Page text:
2009 Chevy Aveo decelerating

My husband has a 2009 Chevy Aveo, he’s had several issues lately, split radiator hoses, an oil pan issue and now he says it’s decelerating when he’s driving on the highway, the engine doesn’t rev when he presses the gas pedal, we can’t afford a new car but he’s afraid to drive an iffy car through the winter on a somewhat long commute, has anyone heard of this happening and have any thoughts or suggestions?

Are there any check engine or other warning lights on?

This has to be an intermittent problem (can’t be decelerating all the time). Are there any conditions that cause this to happen? hills? turns? any warning lights?

We need a lot more information in order to even hazard a guess. In addition to the questions posed by Barkydog and BillRussell, I would like to know if the OP’s husband has checked the dipstick, and–if so–what the oil looks like.

If the oil has the appearance of a milkshake, that would be a pretty strong indication of a breached head gasket. A blown head gasket can lead to over-pressurization of the cooling system–thus causing split hoses, and it can also lead to leaks in the oil pan gasket. In short order, it can also destroy the engine, so this is something to investigate immediately.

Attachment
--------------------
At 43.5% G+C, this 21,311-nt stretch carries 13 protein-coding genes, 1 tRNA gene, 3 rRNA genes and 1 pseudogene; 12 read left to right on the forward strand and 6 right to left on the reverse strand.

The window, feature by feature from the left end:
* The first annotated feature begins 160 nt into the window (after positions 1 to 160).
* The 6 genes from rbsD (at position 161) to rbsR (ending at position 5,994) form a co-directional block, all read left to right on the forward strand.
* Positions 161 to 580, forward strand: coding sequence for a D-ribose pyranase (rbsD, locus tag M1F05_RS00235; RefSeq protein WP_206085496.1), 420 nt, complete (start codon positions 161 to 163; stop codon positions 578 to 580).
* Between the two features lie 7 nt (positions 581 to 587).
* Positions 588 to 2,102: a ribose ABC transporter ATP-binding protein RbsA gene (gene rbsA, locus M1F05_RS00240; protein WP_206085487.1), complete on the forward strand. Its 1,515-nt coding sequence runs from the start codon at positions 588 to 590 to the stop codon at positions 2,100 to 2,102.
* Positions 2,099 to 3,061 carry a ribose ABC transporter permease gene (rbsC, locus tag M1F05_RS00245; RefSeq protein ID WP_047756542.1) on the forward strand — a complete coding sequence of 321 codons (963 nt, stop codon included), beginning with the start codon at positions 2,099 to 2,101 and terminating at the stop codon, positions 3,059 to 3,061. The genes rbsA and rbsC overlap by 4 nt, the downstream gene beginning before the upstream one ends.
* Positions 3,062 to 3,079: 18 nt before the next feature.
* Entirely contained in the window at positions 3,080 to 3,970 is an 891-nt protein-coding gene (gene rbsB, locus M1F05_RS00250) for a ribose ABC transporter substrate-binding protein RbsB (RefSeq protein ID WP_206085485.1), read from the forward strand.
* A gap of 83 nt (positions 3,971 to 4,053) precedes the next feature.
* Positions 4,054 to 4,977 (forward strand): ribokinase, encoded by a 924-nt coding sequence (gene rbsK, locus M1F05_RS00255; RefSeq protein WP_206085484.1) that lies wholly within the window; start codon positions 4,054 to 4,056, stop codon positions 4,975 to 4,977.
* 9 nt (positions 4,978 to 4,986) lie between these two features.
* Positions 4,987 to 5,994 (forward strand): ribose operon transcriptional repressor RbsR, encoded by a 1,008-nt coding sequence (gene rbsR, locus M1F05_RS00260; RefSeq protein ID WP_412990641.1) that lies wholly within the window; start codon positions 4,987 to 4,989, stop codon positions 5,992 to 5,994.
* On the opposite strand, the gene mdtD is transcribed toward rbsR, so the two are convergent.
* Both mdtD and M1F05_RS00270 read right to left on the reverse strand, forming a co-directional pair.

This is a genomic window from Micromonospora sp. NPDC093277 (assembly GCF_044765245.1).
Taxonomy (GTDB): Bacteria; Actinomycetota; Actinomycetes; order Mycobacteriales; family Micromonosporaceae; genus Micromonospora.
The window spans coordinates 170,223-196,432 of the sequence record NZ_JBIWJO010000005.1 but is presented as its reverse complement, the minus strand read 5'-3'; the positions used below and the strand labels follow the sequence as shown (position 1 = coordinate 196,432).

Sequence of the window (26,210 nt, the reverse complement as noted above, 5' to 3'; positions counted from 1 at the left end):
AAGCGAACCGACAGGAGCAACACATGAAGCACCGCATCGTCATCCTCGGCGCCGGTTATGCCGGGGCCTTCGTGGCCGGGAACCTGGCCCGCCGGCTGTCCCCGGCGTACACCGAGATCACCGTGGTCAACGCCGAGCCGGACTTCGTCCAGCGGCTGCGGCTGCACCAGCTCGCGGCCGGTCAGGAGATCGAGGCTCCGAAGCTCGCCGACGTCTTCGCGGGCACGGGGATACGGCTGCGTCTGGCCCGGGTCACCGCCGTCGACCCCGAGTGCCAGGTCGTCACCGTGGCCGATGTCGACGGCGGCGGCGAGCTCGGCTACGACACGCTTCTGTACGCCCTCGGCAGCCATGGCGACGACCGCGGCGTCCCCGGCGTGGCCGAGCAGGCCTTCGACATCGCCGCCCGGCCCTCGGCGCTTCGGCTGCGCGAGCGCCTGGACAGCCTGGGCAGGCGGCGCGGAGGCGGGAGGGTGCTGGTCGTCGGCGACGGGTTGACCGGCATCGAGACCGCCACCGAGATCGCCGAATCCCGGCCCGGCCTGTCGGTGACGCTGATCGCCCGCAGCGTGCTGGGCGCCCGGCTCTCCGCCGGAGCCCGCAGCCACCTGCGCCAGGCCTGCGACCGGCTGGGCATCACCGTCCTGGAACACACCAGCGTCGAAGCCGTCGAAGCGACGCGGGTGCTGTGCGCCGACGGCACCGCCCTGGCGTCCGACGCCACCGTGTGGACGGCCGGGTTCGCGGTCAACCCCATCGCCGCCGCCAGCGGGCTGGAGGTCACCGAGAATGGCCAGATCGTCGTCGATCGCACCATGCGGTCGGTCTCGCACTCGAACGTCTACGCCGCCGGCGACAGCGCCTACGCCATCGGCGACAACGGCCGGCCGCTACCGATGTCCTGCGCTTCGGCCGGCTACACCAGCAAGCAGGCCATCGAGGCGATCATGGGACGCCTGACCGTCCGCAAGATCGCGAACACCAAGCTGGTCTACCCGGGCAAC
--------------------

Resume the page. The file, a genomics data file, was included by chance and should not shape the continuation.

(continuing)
It IS an Aveo… not exactly know for its ACCELeration! :slight_smile:

Seriously, we need more information. There are so many things that can cause this. Some simple, some really bad.

Yes…more information is needed. The last time this kind of thing happened to me…it turned out to be a bad TPS (Throttle Position Sensor).

Or you can take your car to a mechanic for diagnosis. If you don’t have anybody in mind you can look for good specialists here: https://www.hirerush.com/anywhere/service/auto-repair-services
Hope it will help.

Nice try Stenly. We need a few more flags and your post will be gone automatically.

Why? I just wanted to help…

It’s called SPAM Stenly. Read up on it.

I didn’t mean to spam. If it’s not useful for the owner of this thread then I’m sorry.

Your Aveo utilizes a drive-by-wire throttle system.

This means instead of having a throttle cable from throttle pedal to the throttle body, your vehicle has a throttle pedal position sensor that sends a signal to the computer. The computer then takes that signal and depending on the throttle pedal position, operates the electronic throttle body

So the problem might be caused by a defective throttle pedal position sensor or the electronic throttle body.